James Key: The driving force behind Max Verstappen and Carlos Sainz
Toro Rosso technical chief James Key on drivers, 2016 and F1's future
By James Galloway
Last Updated: 10/02/16 2:21pm
He may not be one of F1’s most high profile figures, but Toro Rosso’s James Key is considered one of the sport’s sharpest technical brains - and his stock is on the rise after an impressive 2015 season.
Red Bull's junior stable not only won praise for their two rookie stars in 2015, Max Verstappen and Carlos Sainz, but their STR10 car as well with its aerodynamical performance receiving favourable comparisons with the grid's leading cars.
In an interview with Sky Sports, Key explains what it's like working with two of F1's most exciting young drivers, how Toro Rosso can improve in 2016, and what F1 as a sport should do to improve.
James Key on...
Verstappen and Sainz...
"It's been good and really positive. They've both worked well together, they've been good to work with and they're super keen to go and prove themselves.
"They're very motivated, very professional and what's pleased us is they're both good prospects.
"This year we know they're going to have two guys who are quick, talented and very focused and ambitious - and they've got a full season under their belt as well, so they are that little more advanced."
How their driving style compare...
"They're normally quite similar, but I suppose they're sensitive to slightly different things. In a learning year that sometimes changes a bit race by race as the learning process goes on.
"Max certainly in races is pretty aggressive and brave and that has won him a lot of praise and it's been excellent to watch. He's got confidence in himself and the car to go and make some moves that not everyone would risk.
"He's got away with so many moves that you think 'my god, you wouldn't normally try that'."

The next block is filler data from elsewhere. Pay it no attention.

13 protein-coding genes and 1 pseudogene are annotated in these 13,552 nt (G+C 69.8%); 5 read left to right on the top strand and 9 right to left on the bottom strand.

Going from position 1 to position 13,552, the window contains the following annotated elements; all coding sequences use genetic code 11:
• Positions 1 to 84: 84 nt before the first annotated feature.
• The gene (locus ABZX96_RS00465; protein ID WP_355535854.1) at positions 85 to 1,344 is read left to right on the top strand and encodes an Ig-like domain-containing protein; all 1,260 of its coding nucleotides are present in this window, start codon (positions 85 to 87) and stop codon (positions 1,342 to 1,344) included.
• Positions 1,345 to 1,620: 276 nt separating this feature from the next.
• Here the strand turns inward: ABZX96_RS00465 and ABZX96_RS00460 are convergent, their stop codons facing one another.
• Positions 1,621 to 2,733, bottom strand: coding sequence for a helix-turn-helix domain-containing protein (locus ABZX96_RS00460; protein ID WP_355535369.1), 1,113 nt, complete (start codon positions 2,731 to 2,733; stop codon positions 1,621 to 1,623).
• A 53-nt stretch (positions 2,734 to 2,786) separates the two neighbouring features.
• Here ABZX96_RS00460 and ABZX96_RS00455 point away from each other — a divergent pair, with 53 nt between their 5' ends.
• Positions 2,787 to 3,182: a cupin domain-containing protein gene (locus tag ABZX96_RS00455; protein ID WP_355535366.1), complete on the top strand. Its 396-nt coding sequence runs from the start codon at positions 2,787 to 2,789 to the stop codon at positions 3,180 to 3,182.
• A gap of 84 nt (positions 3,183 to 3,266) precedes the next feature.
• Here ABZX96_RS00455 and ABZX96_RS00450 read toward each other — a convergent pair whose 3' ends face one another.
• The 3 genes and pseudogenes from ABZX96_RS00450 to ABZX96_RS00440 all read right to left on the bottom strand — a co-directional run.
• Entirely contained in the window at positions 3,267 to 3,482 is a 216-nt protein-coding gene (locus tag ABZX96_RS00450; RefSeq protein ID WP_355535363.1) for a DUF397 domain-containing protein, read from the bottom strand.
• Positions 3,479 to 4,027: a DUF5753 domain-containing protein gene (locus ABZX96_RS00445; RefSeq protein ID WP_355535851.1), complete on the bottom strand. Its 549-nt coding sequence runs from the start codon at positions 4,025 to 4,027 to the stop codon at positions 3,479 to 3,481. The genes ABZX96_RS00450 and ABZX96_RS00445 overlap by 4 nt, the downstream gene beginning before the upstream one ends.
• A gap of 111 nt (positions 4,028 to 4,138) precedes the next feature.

James Key on Max Verstappen's overtaking
"Carlos has also done a bit of that, maybe less visibly, but he's much more disciplined in the way he goes about things. So he thinks hard about what he's doing, what's coming up, and 'is it right to push now or do I need to wait, bring the tyres in later and really push?'
"So he's thinking a little bit more and as a result is perhaps slightly less aggressive, but with a longer-term plan in mind in the race.
"In qualy it's been pretty close between them. Max had the recent good form [he qualified ahead in five of the final seven races], but Carlos was top 10 in his first race, which was good, and had a bit of bad luck of late. But comparisons will probably be better drawn this year."
"To be honest, when you've got a bit of a straight-line speed deficit you've got to be quite inventive with how you overtake. We've looked at this and come up with ways of working out where's the best place to overtake under those circumstances. How do we manage our power unit to allow that to happen? How do we form our strategy to ensure we're not too much in traffic - and if we are, what do we do?
"So when you're in that situation, you think slightly differently, rather than assuming it will happen or not depending on how close you are. On that basis, it's not all pre-planned, but it is thought about and discussed beforehand about where we overtake and how we do it. And that has probably helped Max focus a little bit on what he's doing.
"Equally, definitely it's him, because he's got away with so many moves that you think 'my god, you wouldn't normally try that'. But the positive thing for us is he's got the confidence in the car to do that. Overtaking on the inside and outside of Blanchimomt in Spa is testament to the car working well too, so it's a combination of things."
Toro Rosso's 2015...
"We had our own problems, bad luck and so on. We had two clean races where an issue of some sort didn't compromise our performance. That's not necessary a retirement, but some annoying thing that gave us a penalty, or a pit stop because we've had a problem. I won't go into detail because there's lots of them!
"I was saying to the guys the other day, you take any three races from the year and they will all be the difference in points to the next place in the championship and they will all have had some issue that affected us.